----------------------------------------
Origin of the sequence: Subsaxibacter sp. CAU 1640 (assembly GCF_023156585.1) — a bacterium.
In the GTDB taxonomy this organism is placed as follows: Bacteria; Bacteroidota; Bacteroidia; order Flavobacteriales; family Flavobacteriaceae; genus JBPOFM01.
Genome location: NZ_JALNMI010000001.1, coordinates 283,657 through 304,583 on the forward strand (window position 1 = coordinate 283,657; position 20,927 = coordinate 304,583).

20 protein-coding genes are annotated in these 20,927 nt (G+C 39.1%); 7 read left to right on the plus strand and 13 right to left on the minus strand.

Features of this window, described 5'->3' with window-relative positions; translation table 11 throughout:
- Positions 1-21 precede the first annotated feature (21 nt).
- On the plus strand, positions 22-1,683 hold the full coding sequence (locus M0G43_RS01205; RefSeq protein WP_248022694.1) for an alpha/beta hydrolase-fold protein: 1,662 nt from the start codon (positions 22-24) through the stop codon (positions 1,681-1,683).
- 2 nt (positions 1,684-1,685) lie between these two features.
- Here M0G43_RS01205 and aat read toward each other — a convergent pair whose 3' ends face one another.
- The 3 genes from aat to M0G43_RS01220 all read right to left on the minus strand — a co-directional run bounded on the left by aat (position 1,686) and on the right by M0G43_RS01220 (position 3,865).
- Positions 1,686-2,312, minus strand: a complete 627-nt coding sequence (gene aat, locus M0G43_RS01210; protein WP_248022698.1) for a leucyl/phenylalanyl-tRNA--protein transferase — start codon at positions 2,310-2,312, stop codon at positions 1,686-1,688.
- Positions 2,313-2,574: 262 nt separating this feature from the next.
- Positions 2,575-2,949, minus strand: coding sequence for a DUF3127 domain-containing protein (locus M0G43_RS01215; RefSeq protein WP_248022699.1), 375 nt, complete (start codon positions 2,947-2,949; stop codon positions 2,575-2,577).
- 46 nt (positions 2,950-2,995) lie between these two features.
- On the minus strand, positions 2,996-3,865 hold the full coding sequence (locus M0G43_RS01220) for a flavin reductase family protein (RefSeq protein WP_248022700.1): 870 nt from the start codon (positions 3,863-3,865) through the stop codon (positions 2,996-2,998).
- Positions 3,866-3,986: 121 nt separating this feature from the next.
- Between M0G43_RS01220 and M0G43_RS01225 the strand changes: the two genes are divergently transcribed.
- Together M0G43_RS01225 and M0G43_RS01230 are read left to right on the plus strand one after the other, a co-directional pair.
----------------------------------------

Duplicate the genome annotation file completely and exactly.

Origin of the sequence: Subsaxibacter sp. CAU 1640 (assembly GCF_023156585.1) — a bacterium.
In the GTDB taxonomy this organism is placed as follows: Bacteria; Bacteroidota; Bacteroidia; order Flavobacteriales; family Flavobacteriaceae; genus JBPOFM01.
Genome location: NZ_JALNMI010000001.1, coordinates 283,657 through 304,583 on the forward strand (window position 1 = coordinate 283,657; position 20,927 = coordinate 304,583).

20 protein-coding genes are annotated in these 20,927 nt (G+C 39.1%); 7 read left to right on the plus strand and 13 right to left on the minus strand.

Features of this window, described 5'->3' with window-relative positions; translation table 11 throughout:
- Positions 1-21 precede the first annotated feature (21 nt).
- On the plus strand, positions 22-1,683 hold the full coding sequence (locus M0G43_RS01205; RefSeq protein WP_248022694.1) for an alpha/beta hydrolase-fold protein: 1,662 nt from the start codon (positions 22-24) through the stop codon (positions 1,681-1,683).
- 2 nt (positions 1,684-1,685) lie between these two features.
- Here M0G43_RS01205 and aat read toward each other — a convergent pair whose 3' ends face one another.
- The 3 genes from aat to M0G43_RS01220 all read right to left on the minus strand — a co-directional run bounded on the left by aat (position 1,686) and on the right by M0G43_RS01220 (position 3,865).
- Positions 1,686-2,312, minus strand: a complete 627-nt coding sequence (gene aat, locus M0G43_RS01210; protein WP_248022698.1) for a leucyl/phenylalanyl-tRNA--protein transferase — start codon at positions 2,310-2,312, stop codon at positions 1,686-1,688.
- Positions 2,313-2,574: 262 nt separating this feature from the next.
- Positions 2,575-2,949, minus strand: coding sequence for a DUF3127 domain-containing protein (locus M0G43_RS01215; RefSeq protein WP_248022699.1), 375 nt, complete (start codon positions 2,947-2,949; stop codon positions 2,575-2,577).
- 46 nt (positions 2,950-2,995) lie between these two features.
- On the minus strand, positions 2,996-3,865 hold the full coding sequence (locus M0G43_RS01220) for a flavin reductase family protein (RefSeq protein WP_248022700.1): 870 nt from the start codon (positions 3,863-3,865) through the stop codon (positions 2,996-2,998).
- Positions 3,866-3,986: 121 nt separating this feature from the next.
- Between M0G43_RS01220 and M0G43_RS01225 the strand changes: the two genes are divergently transcribed.
- Together M0G43_RS01225 and M0G43_RS01230 are read left to right on the plus strand one after the other, a co-directional pair.